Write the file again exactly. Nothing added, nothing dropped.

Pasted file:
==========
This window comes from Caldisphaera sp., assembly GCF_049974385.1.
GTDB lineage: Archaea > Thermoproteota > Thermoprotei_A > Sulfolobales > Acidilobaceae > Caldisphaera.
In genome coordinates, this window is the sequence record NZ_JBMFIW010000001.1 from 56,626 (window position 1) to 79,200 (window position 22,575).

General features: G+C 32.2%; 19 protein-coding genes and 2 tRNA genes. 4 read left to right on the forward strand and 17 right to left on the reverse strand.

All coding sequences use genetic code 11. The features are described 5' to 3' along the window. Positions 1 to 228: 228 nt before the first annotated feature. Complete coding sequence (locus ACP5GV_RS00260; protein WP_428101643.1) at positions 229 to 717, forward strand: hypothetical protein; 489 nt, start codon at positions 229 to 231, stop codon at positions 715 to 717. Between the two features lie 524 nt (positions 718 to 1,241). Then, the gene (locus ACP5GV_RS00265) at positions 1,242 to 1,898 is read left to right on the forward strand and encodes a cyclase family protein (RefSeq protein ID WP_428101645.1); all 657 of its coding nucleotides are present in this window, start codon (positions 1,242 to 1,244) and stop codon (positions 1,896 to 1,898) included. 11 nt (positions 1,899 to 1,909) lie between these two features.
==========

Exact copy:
This window comes from Caldisphaera sp., assembly GCF_049974385.1.
GTDB lineage: Archaea > Thermoproteota > Thermoprotei_A > Sulfolobales > Acidilobaceae > Caldisphaera.
In genome coordinates, this window is the sequence record NZ_JBMFIW010000001.1 from 56,626 (window position 1) to 79,200 (window position 22,575).

General features: G+C 32.2%; 19 protein-coding genes and 2 tRNA genes. 4 read left to right on the forward strand and 17 right to left on the reverse strand.

All coding sequences use genetic code 11. The features are described 5' to 3' along the window. Positions 1 to 228: 228 nt before the first annotated feature. Complete coding sequence (locus ACP5GV_RS00260; protein WP_428101643.1) at positions 229 to 717, forward strand: hypothetical protein; 489 nt, start codon at positions 229 to 231, stop codon at positions 715 to 717. Between the two features lie 524 nt (positions 718 to 1,241). Then, the gene (locus ACP5GV_RS00265) at positions 1,242 to 1,898 is read left to right on the forward strand and encodes a cyclase family protein (RefSeq protein ID WP_428101645.1); all 657 of its coding nucleotides are present in this window, start codon (positions 1,242 to 1,244) and stop codon (positions 1,896 to 1,898) included. 11 nt (positions 1,899 to 1,909) lie between these two features.